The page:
Students' Hunger Strike Seeks to Raise Security Officer Wages

Students protest low wages of security contractors at Ivy League school


Harvard University security guards passed out soup yesterday to a group of students who had gone nine days without eating, bringing an emotional end to a hunger strike that has put a spotlight on the plight of the guards.

With tears streaming down some of their faces, the fasting students effectively ended their hunger strike after the guards met them in Harvard Yard, asked them to eat and handed them soup.

``We don't want to see anyone endanger their lives,'' said Paul Kane, a security officer and member of the bargaining committee, which has been negotiating with AlliedBarton Security Services for increased wages. AlliedBarton provides about 250 guards for Harvard's campus.

Ten students had taken a pledge to go without food until Harvard officials intervened on the guards' behalf as they negotiate with AlliedBarton.

But the fasting had led to two students being hospitalized this week for dangerously low levels of sodium.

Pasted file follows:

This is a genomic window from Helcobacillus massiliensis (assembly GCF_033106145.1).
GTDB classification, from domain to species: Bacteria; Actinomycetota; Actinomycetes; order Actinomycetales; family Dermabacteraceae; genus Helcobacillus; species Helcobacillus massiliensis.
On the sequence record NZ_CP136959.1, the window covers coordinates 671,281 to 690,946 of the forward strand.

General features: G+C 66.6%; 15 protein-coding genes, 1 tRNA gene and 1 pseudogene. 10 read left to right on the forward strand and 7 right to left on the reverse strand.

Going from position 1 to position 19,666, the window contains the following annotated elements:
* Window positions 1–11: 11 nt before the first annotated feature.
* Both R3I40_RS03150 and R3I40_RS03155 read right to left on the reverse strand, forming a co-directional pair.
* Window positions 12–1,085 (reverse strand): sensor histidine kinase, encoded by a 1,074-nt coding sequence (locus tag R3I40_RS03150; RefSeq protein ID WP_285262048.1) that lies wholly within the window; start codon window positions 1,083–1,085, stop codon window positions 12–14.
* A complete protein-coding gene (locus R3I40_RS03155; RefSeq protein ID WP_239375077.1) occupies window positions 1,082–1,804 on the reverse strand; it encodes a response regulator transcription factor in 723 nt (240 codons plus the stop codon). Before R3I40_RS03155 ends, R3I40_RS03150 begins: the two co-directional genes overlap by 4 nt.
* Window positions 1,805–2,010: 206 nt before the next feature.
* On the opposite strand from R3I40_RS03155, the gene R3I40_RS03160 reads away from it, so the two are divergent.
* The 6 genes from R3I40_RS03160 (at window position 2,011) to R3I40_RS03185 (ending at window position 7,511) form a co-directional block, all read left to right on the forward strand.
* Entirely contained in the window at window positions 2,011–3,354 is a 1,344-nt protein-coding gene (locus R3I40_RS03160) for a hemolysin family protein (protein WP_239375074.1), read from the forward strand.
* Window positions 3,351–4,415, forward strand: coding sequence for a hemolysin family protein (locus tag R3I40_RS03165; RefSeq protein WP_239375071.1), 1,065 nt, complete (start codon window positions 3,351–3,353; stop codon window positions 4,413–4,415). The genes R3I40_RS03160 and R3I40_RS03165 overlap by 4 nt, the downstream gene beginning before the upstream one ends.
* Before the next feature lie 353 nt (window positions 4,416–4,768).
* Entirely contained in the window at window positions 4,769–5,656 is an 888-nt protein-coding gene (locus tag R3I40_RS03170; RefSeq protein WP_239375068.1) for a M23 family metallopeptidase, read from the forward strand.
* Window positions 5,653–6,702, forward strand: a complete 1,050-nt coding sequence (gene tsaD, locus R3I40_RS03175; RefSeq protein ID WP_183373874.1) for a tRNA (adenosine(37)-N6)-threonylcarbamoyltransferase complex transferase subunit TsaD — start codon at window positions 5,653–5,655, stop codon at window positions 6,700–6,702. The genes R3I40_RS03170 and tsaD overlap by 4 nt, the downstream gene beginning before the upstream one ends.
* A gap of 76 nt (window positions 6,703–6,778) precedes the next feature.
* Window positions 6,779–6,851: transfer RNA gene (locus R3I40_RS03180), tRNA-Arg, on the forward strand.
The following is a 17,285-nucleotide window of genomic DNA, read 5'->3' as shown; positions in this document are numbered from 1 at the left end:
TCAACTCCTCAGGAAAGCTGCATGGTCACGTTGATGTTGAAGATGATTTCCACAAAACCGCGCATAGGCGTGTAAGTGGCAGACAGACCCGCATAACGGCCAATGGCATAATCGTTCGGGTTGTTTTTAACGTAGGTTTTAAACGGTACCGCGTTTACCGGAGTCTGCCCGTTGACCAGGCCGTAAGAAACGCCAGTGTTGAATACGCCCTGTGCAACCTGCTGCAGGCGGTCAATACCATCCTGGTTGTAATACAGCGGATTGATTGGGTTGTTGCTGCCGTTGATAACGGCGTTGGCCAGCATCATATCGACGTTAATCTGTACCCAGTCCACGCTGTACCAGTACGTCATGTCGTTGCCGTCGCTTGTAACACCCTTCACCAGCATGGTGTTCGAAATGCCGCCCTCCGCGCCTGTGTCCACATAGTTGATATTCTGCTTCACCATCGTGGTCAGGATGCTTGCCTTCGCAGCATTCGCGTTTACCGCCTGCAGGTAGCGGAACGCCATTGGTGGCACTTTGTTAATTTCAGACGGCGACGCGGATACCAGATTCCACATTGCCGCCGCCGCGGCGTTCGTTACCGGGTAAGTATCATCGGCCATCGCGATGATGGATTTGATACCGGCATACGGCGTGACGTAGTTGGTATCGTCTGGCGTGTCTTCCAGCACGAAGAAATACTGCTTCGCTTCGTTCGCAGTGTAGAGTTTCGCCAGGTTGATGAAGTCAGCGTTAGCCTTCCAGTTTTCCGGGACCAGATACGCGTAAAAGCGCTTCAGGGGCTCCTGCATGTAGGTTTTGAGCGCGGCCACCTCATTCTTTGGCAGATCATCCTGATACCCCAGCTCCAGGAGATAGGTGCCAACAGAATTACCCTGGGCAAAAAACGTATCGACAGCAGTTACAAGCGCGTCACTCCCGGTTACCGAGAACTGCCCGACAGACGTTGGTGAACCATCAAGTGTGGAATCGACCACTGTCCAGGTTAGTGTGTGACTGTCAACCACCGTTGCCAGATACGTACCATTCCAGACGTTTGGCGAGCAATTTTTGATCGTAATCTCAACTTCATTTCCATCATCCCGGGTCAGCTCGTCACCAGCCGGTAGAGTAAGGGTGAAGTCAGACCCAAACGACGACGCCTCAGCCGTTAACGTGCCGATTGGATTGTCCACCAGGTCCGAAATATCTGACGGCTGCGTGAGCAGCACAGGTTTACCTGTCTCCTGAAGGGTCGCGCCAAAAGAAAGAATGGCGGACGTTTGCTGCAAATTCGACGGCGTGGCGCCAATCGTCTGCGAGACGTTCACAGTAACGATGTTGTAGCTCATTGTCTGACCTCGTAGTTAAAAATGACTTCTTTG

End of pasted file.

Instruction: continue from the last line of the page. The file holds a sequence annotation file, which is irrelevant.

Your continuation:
``It is hard to stop because I was committed to doing it for as long as it took,'' said Kelly Lee, a Harvard senior who was part of the fasting team. ``I know the guards are really thankful for what we've done.''

The AlliedBarton security guards are seeking a raise from their current $12.68 an hour to about $15 per hour.

``We are very please that the students have ended their hunger strike,'' Marilyn Hausammann, Harvard's vice president for human resources said in a statement.

While Harvard officials have emphasized a wage parity policy - ensuring that unionized employees of outside service vendors get wages comparable to those paid the university's own union staff who hold similar jobs - they've refused to intervene in AlliedBarton's negotiations.

Students who ended their fast vowed to continue demonstrating on behalf of the guards and plan to take part in a rally scheduled for May 17.